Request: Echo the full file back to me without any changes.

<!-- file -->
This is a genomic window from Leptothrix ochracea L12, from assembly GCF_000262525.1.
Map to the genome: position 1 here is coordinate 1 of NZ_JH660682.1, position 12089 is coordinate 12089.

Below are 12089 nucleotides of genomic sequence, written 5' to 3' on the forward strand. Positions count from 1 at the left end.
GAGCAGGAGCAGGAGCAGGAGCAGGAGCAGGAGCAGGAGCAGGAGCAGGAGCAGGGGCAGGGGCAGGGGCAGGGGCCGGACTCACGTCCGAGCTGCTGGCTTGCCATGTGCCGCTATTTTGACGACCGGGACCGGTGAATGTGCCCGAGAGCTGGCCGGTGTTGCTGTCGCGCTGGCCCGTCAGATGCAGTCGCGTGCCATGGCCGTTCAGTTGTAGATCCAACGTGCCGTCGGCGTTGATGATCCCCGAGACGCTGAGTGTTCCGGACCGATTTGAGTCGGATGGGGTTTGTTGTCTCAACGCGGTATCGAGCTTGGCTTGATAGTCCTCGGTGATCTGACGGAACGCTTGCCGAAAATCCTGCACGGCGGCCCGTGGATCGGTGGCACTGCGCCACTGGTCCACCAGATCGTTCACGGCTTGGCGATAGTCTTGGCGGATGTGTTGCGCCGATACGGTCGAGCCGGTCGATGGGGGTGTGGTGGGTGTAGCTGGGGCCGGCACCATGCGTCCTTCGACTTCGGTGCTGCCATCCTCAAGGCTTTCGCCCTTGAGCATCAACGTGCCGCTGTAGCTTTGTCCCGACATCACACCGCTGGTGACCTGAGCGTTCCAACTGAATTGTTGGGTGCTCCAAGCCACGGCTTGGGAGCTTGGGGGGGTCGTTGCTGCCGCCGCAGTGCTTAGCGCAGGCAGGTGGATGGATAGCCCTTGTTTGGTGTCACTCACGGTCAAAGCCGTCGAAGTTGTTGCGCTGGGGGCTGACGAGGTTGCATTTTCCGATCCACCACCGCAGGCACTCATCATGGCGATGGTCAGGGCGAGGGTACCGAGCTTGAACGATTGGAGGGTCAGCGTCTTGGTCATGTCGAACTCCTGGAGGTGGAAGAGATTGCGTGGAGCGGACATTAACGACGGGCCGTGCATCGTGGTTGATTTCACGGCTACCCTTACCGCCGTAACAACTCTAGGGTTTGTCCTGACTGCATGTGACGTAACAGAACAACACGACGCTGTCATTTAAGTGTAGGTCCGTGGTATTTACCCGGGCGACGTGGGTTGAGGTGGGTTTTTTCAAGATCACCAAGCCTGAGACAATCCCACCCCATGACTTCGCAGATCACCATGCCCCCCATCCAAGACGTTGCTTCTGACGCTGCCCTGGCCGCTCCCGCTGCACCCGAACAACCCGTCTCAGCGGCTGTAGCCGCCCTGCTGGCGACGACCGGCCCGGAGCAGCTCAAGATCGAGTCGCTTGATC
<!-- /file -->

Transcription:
This is a genomic window from Leptothrix ochracea L12, from assembly GCF_000262525.1.
Map to the genome: position 1 here is coordinate 1 of NZ_JH660682.1, position 12089 is coordinate 12089.

Below are 12089 nucleotides of genomic sequence, written 5' to 3' on the forward strand. Positions count from 1 at the left end.
GAGCAGGAGCAGGAGCAGGAGCAGGAGCAGGAGCAGGAGCAGGAGCAGGAGCAGGGGCAGGGGCAGGGGCAGGGGCCGGACTCACGTCCGAGCTGCTGGCTTGCCATGTGCCGCTATTTTGACGACCGGGACCGGTGAATGTGCCCGAGAGCTGGCCGGTGTTGCTGTCGCGCTGGCCCGTCAGATGCAGTCGCGTGCCATGGCCGTTCAGTTGTAGATCCAACGTGCCGTCGGCGTTGATGATCCCCGAGACGCTGAGTGTTCCGGACCGATTTGAGTCGGATGGGGTTTGTTGTCTCAACGCGGTATCGAGCTTGGCTTGATAGTCCTCGGTGATCTGACGGAACGCTTGCCGAAAATCCTGCACGGCGGCCCGTGGATCGGTGGCACTGCGCCACTGGTCCACCAGATCGTTCACGGCTTGGCGATAGTCTTGGCGGATGTGTTGCGCCGATACGGTCGAGCCGGTCGATGGGGGTGTGGTGGGTGTAGCTGGGGCCGGCACCATGCGTCCTTCGACTTCGGTGCTGCCATCCTCAAGGCTTTCGCCCTTGAGCATCAACGTGCCGCTGTAGCTTTGTCCCGACATCACACCGCTGGTGACCTGAGCGTTCCAACTGAATTGTTGGGTGCTCCAAGCCACGGCTTGGGAGCTTGGGGGGGTCGTTGCTGCCGCCGCAGTGCTTAGCGCAGGCAGGTGGATGGATAGCCCTTGTTTGGTGTCACTCACGGTCAAAGCCGTCGAAGTTGTTGCGCTGGGGGCTGACGAGGTTGCATTTTCCGATCCACCACCGCAGGCACTCATCATGGCGATGGTCAGGGCGAGGGTACCGAGCTTGAACGATTGGAGGGTCAGCGTCTTGGTCATGTCGAACTCCTGGAGGTGGAAGAGATTGCGTGGAGCGGACATTAACGACGGGCCGTGCATCGTGGTTGATTTCACGGCTACCCTTACCGCCGTAACAACTCTAGGGTTTGTCCTGACTGCATGTGACGTAACAGAACAACACGACGCTGTCATTTAAGTGTAGGTCCGTGGTATTTACCCGGGCGACGTGGGTTGAGGTGGGTTTTTTCAAGATCACCAAGCCTGAGACAATCCCACCCCATGACTTCGCAGATCACCATGCCCCCCATCCAAGACGTTGCTTCTGACGCTGCCCTGGCCGCTCCCGCTGCACCCGAACAACCCGTCTCAGCGGCTGTAGCCGCCCTGCTGGCGACGACCGGCCCGGAGCAGCTCAAGATCGAGTCGCTTGATC